SA’s 4IR STEM strategy is leaving girls behind
Youth unemployment a crisis in South Africa - currently at almost 64% according to Statistics SA.
Fintech specialist e4 said while South Africa may be riding a wave of innovation and continues to embrace 4I and enforce a STEM strategy, there is a critical issue that is being overlooked – girls are being left behind.
The company references Statistics SA which states that women account for a mere 23% of science, technology, engineering and maths (STEM) professionals in South Africa. Of those, only 17% are in leadership roles, and these numbers are significantly less for women of colour.
Adri Führi, e4’s Chief Financial Officer, said there are many reasons for girls being overlooked and, in some cases, actively choosing to steer clear of careers in STEM.
“There is a general lack of support from parents and teachers, minimal exposure to the different careers women can enter with STEM subjects, a lack of female role models in these spheres and an unawareness of the ability of technology to transform systems and lives.”
e4 added that with youth unemployment a crisis in South Africa - currently at almost 64% according to Statistics SA - and the STEM sector where most jobs lie, this is a real problem for young women in the job market, many of whom are leaving school unable to type out a CV on a computer or send it via email.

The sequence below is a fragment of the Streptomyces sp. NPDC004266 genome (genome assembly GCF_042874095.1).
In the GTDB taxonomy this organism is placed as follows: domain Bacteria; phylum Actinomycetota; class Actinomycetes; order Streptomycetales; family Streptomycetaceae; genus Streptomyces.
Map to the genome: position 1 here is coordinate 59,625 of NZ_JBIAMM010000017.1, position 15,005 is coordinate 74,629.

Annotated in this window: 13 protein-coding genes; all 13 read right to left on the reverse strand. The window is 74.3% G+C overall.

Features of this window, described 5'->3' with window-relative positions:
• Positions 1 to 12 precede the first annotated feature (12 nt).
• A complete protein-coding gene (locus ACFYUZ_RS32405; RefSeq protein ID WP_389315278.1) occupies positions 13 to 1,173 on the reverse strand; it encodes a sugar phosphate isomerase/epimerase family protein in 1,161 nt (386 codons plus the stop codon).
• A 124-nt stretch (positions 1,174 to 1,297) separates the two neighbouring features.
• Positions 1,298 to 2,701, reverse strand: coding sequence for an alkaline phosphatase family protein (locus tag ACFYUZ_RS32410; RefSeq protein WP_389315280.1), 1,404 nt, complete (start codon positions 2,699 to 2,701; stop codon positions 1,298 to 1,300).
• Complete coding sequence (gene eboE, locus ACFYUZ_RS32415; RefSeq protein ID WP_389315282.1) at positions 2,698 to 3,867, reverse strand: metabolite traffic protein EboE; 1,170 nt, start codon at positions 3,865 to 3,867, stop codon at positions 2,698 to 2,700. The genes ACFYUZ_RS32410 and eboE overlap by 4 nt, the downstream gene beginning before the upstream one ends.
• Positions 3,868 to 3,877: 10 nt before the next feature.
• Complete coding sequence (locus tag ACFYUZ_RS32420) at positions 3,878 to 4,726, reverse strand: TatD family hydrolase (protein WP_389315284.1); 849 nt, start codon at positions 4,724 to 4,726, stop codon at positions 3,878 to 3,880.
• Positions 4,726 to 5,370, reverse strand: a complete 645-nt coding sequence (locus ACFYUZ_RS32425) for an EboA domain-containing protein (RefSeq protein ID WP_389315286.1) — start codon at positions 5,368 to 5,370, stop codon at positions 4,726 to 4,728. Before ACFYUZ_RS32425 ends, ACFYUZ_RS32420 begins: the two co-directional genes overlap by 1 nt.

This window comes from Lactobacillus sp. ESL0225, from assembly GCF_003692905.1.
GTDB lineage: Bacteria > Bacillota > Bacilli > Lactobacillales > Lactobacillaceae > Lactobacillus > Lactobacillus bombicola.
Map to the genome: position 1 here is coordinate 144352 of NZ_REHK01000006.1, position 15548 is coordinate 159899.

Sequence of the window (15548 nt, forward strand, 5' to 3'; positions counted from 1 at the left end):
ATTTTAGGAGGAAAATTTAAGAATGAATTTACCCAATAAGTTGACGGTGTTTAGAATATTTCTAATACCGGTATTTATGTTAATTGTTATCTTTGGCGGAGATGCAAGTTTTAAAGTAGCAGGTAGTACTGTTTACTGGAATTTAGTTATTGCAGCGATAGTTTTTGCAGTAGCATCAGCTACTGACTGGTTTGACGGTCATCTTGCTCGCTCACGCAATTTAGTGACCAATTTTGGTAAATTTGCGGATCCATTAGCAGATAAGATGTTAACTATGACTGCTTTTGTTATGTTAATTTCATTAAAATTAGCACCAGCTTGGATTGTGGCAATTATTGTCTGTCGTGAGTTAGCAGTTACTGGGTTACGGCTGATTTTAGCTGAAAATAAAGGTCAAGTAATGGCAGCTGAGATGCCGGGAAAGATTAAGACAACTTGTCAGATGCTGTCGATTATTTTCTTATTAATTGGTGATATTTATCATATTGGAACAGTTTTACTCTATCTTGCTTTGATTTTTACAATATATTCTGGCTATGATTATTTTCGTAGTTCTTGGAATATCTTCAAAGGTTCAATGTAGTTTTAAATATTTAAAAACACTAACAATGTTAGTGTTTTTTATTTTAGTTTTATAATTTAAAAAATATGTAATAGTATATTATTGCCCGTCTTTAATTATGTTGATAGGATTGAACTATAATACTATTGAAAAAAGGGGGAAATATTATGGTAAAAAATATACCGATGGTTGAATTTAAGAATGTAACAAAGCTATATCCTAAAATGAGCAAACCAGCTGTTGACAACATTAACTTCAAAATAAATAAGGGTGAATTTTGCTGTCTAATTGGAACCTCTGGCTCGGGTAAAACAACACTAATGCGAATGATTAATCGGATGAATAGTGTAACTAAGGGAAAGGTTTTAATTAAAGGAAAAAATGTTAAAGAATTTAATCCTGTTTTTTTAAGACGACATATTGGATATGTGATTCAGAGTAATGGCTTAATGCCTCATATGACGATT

In 2021, to help address the massive gender gap in STEM, e4 launched the Girls in STEM programme, in partnership with Melisizwe Computer Lab Project, offering girls in underprivileged areas the support they need to pursue careers in STEM post matric.
The initiative was launched in Gauteng with a total of 30 girls from two schools, and the focus is on coding, robotics and life skills, including teamwork and problem-solving.
“It starts in Grade 9, the crucial year when subject choices are made, and continues for five years, introducing learners to science, software development, engineering and robotics in an interactive and engaging way to keep them invested and interested,” the company added.
Melisizwe developed a multiple certification approach, enabling the girls to be certified at each level throughout programme, so if they have to exit school early for whatever reason, they have a certificate to assist them in future job searches.
Führi says they have seen a definite increase in the girls’ mathematics and science marks since its launch. “We are facing some challenges, though, such as internet connectivity and getting the girls up to date with their school curriculum due to COVID-19 lockdowns interrupting their schoolwork. We would also obviously love to reach more girls in the future.”
More funding is needed in girls’ education in STEM, with a focus on technology, according to Führi. “To effect meaningful change, we need forward-thinking and impactful investment from corporates. We are calling on corporates across South Africa to get on board and help us scale this project so we can roll it out nationally. By working together, we can ensure a brighter future for girls in STEM and create a sustainable pipeline of future IT-qualified employees and leaders. If done right, I believe the impact could be extremely effective.”